scan of a malignant breast tumor
The Detector and Imaging Group of the physics division at JLab has been collaborating with the University of Virginia in Charlottesville, VA, Hampton University in Hampton, VA and Dilon Technologies, Inc. in Newport News, VA on instrumentation projects to improve breast cancer detection.
Routine screening using x-ray mammography is currently the most sensitive method for the early detection of breast cancer. However, mammography can provide inadequate diagnostic information in women with radiodense breasts, and has limited ability to distinguish between benign and malignant lesions once they are detected. Imaging modalities with superior diagnostic specificity, such as nuclear imaging, using radionuclides producing single gamma rays (e.g. scintimammography) or emitting positrons (i.e. PET), are therefore needed to provide this additional information.
Scintimammography, like SPECT and PET nuclear medicine functional imaging, uses standard radiopharmaceuticals (radioactively labeled pharmaceuticals) to mark cancerous tissue with a gamma-ray emitting radioactive isotope. Typically a radiopharmaceutical such as Tc99m-Sestamibi is injected into a patient following a suspicious mammographic finding. The radiopharmaceutical propagates throughout the body via the bloodstream. The cancerous lesion has an increased metabolism (biological function) resulting in an increased accompanying uptake of the radiopharmaceutical. Hence the lesion can be detected some time after the injection by localization of "hot" spots of accumulated radioactivity within breast tissue. By placing gamma imaging detectors near the patient, an uptake map may be acquired that provides an indication of the likelihood that a suspicious mass is in fact a cancer.
Recently, interest in nuclear medicine detector development has focused on small, dedicated detectors for use in localization and diagnosis of breast cancer. Because of their small size, such new detectors can be placed closer to the areas to be imaged, and can be used in specialized applications or areas with limited space, where the use of a full-sized gamma camera is impractical or impossible. Such a system is referred to as a small field of view gamma imager.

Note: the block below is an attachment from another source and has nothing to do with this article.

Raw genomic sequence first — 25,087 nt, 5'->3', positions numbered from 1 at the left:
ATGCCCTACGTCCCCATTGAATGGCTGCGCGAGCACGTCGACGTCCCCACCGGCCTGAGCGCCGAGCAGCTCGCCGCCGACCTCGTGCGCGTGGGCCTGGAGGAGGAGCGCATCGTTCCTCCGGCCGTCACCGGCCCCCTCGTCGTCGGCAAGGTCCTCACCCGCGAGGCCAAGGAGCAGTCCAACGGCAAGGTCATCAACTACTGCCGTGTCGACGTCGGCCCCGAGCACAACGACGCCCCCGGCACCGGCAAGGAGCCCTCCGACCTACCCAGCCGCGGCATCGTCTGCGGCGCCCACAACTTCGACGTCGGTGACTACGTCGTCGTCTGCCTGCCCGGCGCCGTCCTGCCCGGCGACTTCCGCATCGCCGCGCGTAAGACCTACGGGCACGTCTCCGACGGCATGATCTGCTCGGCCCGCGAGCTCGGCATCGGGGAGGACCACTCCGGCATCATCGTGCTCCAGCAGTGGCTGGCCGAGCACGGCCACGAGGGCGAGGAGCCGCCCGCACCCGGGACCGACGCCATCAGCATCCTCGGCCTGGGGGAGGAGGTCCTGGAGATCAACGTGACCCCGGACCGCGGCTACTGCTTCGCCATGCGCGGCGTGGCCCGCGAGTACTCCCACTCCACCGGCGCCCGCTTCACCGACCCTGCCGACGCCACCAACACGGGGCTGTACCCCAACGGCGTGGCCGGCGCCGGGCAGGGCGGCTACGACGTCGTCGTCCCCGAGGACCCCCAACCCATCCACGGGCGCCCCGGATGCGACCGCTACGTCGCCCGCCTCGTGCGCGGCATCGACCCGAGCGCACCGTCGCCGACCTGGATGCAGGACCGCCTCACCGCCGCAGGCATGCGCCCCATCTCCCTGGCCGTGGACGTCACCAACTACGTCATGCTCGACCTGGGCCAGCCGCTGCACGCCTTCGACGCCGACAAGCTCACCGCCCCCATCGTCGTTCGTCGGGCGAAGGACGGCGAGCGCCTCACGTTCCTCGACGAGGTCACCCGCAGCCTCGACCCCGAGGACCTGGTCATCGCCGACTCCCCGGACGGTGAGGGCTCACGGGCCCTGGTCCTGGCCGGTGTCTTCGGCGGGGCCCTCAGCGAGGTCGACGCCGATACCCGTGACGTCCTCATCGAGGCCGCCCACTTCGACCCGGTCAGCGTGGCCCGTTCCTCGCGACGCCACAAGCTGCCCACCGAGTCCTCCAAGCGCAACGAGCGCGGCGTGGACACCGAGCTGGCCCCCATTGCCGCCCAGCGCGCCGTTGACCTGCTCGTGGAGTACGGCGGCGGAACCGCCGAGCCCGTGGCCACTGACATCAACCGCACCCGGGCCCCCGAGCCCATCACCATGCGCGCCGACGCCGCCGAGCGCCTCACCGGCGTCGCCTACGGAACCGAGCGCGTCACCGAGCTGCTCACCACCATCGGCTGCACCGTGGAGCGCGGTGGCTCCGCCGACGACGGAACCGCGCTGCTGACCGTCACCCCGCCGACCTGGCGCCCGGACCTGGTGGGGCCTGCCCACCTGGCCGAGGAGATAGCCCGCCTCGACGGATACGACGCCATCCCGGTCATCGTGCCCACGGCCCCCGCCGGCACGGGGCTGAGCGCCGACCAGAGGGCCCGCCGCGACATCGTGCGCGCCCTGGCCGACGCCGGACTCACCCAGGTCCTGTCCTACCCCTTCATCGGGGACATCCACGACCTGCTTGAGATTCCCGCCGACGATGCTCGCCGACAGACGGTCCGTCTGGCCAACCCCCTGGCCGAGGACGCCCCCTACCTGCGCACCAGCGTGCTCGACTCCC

The new compact JLab detector technology dedicated to breast cancer detection uses crystal scintillators to detect gamma-rays, as is the case with the standard SPECT and PET devices. Scintillators give off fast pulses of light (scintillation) when gamma-rays are detected in them. These light pulses are detected and converted into electrical signals by very sensitive light detectors called photomultiplier tubes. A major improvement in the new gamma detector technology used in the JLab application-specific breast imager (not found in standard nuclear medicine imagers) derives from the bright crystal scintillators being used in the form of a high resolution crystal array coupled to a high spatial resolution position sensitive photomultiplier (PSPMT). It is expected that this detector technology, when used in conjunction with standard mammography, will improve breast cancer detection, especially in cases where standard x-ray mammography is not sufficiently sensitive to provide early detection.
The major anticipated advantages of specialized small field of view scintimammography diagnostic devices may be summarized as follows:
- provide crucial functional and metabolic information not supplied by x-ray mammography
- improve efficiency, specificity and sensitivity relative to larger nuclear medicine devices and at a lower cost
- radiation doses delivered to patient can potentially be lowered
- combined with digital x-ray sensors for mammography, they can form the basis of a multi-modality system for breast imaging